Robert-Falcon Ouellette wants indigenous university

Winnipeg political figure developing business plan for aboriginal-focused academic growth

Photo by Dana Hatherly

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Less than 48 hours following the day of the Winnipeg civic election which saw a third place finish for former mayoral candidate Robert-Falcon Ouellette—who just announced that he intends to run in the 2015 federal election with the Liberals for MP in the Winnipeg Centre riding—Ouellette said that he is developing a business plan to start an indigenous post-secondary institution.

Ouellette said his plan is “to create a privately-funded, elite university that would cater to indigenous students.”

In his opinion, educational institutions are not fully meeting the needs of aboriginal people across the province.

Furthermore, Ouellette said that there is a need for an indigenous-focused university in Winnipeg. The university concept that he proposed would operate at a high cost to reflect an equally high value of academic standards for about 500 students with an endowment fund to reduce the tuition costs.

Indigenous enrolment
The University of Manitoba’s overall 2014 fall term enrolment as of Nov. 1 was reported at 29,657 students. This total represents a slight decline of 65 students—about 0.3 per cent—compared to reports from this same time last year. Over the past few years prior to this recent minor reduction, the U of M had been steadily increasing in overall enrolment by one to three per cent.

Since the fall 2013 term, indigenous enrolment has grown 1.3 per cent to a total of 2,168 students.

Indigenous enrolment was recently slated at 7.9 and 4.2 per cent for undergraduates and graduates respectively, and 7.3 of the general university student population during 2013-2014. Ten per cent of the city of Winnipeg’s residents and 15 per cent across the province of Manitoba were indigenous according to a 2006 Statistics Canada census.

The U of M Board of Governors approved a motion stating that “by 2023 Aboriginal enrolment should increase to 15 per cent of undergraduate and eight per cent of graduate enrolment.”

The approved motion was based on the strategic enrolment plan. This plan “serves as the road map to achieving specific institutional goals, typically connected to student body size, enrolment mix, and revenue, while also providing specific indicators on the effectiveness of the learning environment.”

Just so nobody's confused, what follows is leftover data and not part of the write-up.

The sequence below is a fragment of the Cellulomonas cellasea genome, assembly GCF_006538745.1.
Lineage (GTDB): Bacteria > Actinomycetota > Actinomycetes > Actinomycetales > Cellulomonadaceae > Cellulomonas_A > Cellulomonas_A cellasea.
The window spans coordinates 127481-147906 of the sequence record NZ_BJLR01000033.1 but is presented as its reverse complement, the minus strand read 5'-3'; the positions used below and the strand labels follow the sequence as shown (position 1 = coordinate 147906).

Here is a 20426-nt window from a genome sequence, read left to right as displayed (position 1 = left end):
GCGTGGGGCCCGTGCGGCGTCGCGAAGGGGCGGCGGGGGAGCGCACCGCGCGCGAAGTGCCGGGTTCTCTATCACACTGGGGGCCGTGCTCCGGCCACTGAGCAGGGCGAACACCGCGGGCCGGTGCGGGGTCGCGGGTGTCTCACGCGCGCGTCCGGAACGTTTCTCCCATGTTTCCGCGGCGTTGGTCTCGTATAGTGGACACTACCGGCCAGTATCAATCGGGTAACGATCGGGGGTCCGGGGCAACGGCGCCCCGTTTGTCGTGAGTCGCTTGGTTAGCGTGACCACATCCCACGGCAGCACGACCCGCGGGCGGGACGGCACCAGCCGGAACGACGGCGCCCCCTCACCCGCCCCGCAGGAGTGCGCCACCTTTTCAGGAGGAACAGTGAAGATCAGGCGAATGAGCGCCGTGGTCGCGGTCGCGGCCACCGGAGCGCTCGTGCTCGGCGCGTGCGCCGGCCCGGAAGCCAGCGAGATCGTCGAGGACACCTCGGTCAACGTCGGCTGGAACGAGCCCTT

The University of Manitoba claims to have one of the highest indigenous student populations across Canada, and seeks to meet the demographic demands of the province.

Indigenous enrolment at the U of W showed that in 2012, about 12 per cent of students self-declared indigenous status.

Ouellette said that reports on indigenous enrolment likely involve “a higher number of Métis and a proportion who do not declare [indigenous status].” The U of M recognized some of the challenges to university access and success faced by the populations targeted by the strategic enrolment management planning framework.

An aboriginal focus
Ouellette is the program director of the U of M Aboriginal Focus Program (AFP). The role of the AFP is to offer programs, certificates, and diplomas; take general courses from the university and then add an indigenous component to it; and try to get out into the communities to offer something community-based.

“The difficulty with that often is that the communities don’t have money to pay for the programs, and so how do you get enough students to fill up the courses?”

Ouellette said that the program is in a state of flux.

“It’s always hard to find money. The university wants new programming and they want it now but often it takes many years to push it through.”

The Aboriginal Focus Program is not a very large program. This program merged with the U of M Access Program to serve as a support network to increase student success.

“You’re in a university,” said Ouellette. “There are just certain things they just can’t do. The structure of the environment just doesn’t allow it.”

Ouellette gave an example of a hypothetical proposal for an educational program in environmental science on a First Nations reserve.

“By the time the program proposal makes it back to the community for implementation, the community may be under new leadership, or people have left and interests have changed.

“That’s the nature of universities, that’s how universities function; they’re slow-moving,” Ouellette said in regards to the university’s commitment to collaborating with indigenous communities on research that impacts them.

Ouellette’s planned privately-run, indigenous-based university might be in competition with the U of M, targeting the same portions of the population for student recruitment and fundraising purposes.

Ouellette said he is looking forward to his next challenge.